Skip to content

State Preparation

Most quantum applications start with preparing a state in a quantum register. For example, in finance the state may represent the price distribution of some assets. In chemistry, it may be an initial guess for the ground state of a molecule, and in a quantum machine learning, a feature vector to analyze.

The state preparation functions creates a quantum program that outputs either a probability distribution \(p_{i}\) or a real amplitudes vector \(a_{i}\) in the computational basis, with \(i\) denoting the corresponding basis state. The amplitudes take the form of list of float numbers. The probabilities are a list of positive numbers. This is the resulting wave function for probability:

\[ \left|\psi\right\rangle = \sum_{i}\sqrt{p_{i}} \left|i\right\rangle, \]

and this is for amplitude:

\[ \left|\psi\right\rangle = \sum_{i}a_{i} \left|i\right\rangle. \]

In general, state preparation is hard. Only a very small portion of the Hilbert space can be prepared efficiently (in \(O(poly(n))\) steps) on a quantum program. Therefore, in practice, an approximation is often used to lower the complexity. The approximation is specified by an error bound, using the \(L_2\) norm.

The higher the specified error tolerance, the smaller the output quantum program. For exact state preparation, specify an error bound of \(0\).

The state preparation algorithm can be tuned depending on whether the probability distribution is sparse or dense. The synthesis engine will automatically select the parameterization based on the given constraints and optimization level.

Function: prepare_state

Parameters:

  • probabilities: CArray[CReal] - Probabilities to load. Should be non-negative and sum to 1.
  • bound: CReal - Approximation Error Bound, in the \(L_2\) metric (with respect to the given probabilies vector).
  • out: Output[QArray[QBit]]

Function: inplace_prepare_state

Parameters:

  • probabilities: CArray[CReal]
  • bound: CReal
  • out: QArray[QBit] - Should of size exactly \(\log_2\)(`probabilities.len)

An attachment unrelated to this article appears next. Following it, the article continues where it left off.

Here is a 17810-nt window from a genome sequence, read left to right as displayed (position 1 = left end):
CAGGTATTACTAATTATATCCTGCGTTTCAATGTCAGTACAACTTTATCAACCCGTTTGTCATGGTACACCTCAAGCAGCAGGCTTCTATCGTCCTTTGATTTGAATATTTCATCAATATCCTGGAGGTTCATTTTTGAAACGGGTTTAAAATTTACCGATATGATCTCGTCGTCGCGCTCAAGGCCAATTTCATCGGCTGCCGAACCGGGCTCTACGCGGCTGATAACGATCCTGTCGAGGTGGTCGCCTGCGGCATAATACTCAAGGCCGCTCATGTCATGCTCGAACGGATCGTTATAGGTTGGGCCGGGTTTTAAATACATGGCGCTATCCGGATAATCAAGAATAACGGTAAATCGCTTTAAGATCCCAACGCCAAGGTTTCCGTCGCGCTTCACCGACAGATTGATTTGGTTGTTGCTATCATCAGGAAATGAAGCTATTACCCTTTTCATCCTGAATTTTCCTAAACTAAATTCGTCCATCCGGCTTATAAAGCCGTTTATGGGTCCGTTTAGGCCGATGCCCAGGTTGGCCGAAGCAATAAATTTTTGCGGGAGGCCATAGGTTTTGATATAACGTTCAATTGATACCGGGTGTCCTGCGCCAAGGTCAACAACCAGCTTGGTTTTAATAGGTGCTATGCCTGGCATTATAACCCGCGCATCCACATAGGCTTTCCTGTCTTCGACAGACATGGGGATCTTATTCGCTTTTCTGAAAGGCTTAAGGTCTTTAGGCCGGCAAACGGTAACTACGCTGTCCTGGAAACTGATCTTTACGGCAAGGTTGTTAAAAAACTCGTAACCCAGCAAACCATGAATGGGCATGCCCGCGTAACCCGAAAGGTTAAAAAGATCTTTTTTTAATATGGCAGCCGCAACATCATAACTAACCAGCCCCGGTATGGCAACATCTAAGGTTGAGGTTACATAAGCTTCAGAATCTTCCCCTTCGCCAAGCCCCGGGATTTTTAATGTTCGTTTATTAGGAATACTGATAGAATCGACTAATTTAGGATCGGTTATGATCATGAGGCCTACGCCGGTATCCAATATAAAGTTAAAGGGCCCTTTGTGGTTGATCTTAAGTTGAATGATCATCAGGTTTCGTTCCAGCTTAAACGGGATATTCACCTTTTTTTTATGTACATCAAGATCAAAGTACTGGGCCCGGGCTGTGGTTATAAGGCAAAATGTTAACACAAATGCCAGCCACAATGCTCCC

The inplace_prepare_state works the same, but for a given allocated QArray.

Function: prepare_amplitudes

Parameters:

  • amplitudes: CArray[CReal] - Amplitudes of the loaded state. Each should be real and the vector norm should be equal to 1.
  • bound: CReal - Approximation Error Bound, in the \(L_2\) metric (with respect to the given amplitudes vector).
  • out: Output[QArray[QBit]]

Function: inplace_prepare_amplitudes

Parameters:

  • amplitudes: CArray[CReal] - Amplitudes of the loaded state. Each should be real and the vector norm should be equal to 1.
  • bound: CReal - Approximation Error Bound, in the \(L_2\) metric (with respect to the given amplitudes vector).
  • out: QArray[QBit] - Should of size exactly \(\log_2\)(amplitudes.len)

The inplace_prepare_amplitudes works the same, but for a given allocated QArray.

Example 1: Loading Point Mass (PMF) Function

This example generates a quantum program whose output state probabilities are an approximation to the PMF given. That is, the probability of measuring the state \(|000⟩\) is \(0.05\), \(|001⟩\) is \(0.11\),... , and the probability to measure \(|111⟩\) is \(0.06\).

from classiq import Output, QArray, QBit, allocate, create_model, prepare_state, qfunc


@qfunc
def main(x: Output[QArray[QBit]]):
    probabilities = [0.05, 0.11, 0.13, 0.23, 0.27, 0.12, 0.03, 0.06]
    prepare_state(probabilities=probabilities, bound=0.01, out=x)


qmod = create_model(main)
from classiq import synthesize, write_qmod

write_qmod(qmod, "prepare_state")
qprog = synthesize(qmod)

Print the resulting probabilities:

import numpy as np

from classiq import execute

res = execute(qprog).result()[0].value

probs = np.zeros(8)
for sample in res.parsed_counts:
    probs[int(sample.state["x"])] = sample.shots / res.num_shots
print("Resulting probabilities:", probs)
Resulting probabilities: [0.045 0.104 0.134 0.227 0.289 0.112 0.034 0.055]

Example 2 - Preparating Amplitudes

This example loads a normalized linear space between -1 to 1. The load state has an accuracy of 99 present under the L2 norm.

from classiq import (
    Output,
    QArray,
    QBit,
    allocate,
    create_model,
    prepare_amplitudes,
    qfunc,
)
from classiq.execution import ClassiqBackendPreferences, ExecutionPreferences


@qfunc
def main(x: Output[QArray[QBit]]):
    amps = np.linspace(-1, 1, 8)
    amps = amps / np.linalg.norm(amps)
    prepare_amplitudes(amplitudes=amps.tolist(), bound=0, out=x)


backend_preferences = ClassiqBackendPreferences(
    backend_name="aer_simulator_statevector"
)
execution_preferences = ExecutionPreferences(
    num_shots=1, backend_preferences=backend_preferences
)
qmod = create_model(main, execution_preferences=execution_preferences)
from classiq import synthesize, write_qmod

write_qmod(qmod, "prepare_amplitudes", decimal_precision=15)
qprog = synthesize(qmod)

Print the resulting amplitudes:

import numpy as np

from classiq import execute

res = execute(qprog).result()[0].value

amps = np.zeros(8, dtype=complex)
for sample in res.parsed_state_vector:
    amps[int(sample.state["x"])] = sample.amplitude

# remove global phase
global_phase = np.angle(amps[0])
amps = np.real(amps / np.exp(1j * global_phase))

print("Resulting amplitudes:", amps)
Resulting amplitudes: [ 0.54006172  0.38575837  0.23145502  0.07715167 -0.07715167 -0.23145502
 -0.38575837 -0.54006172]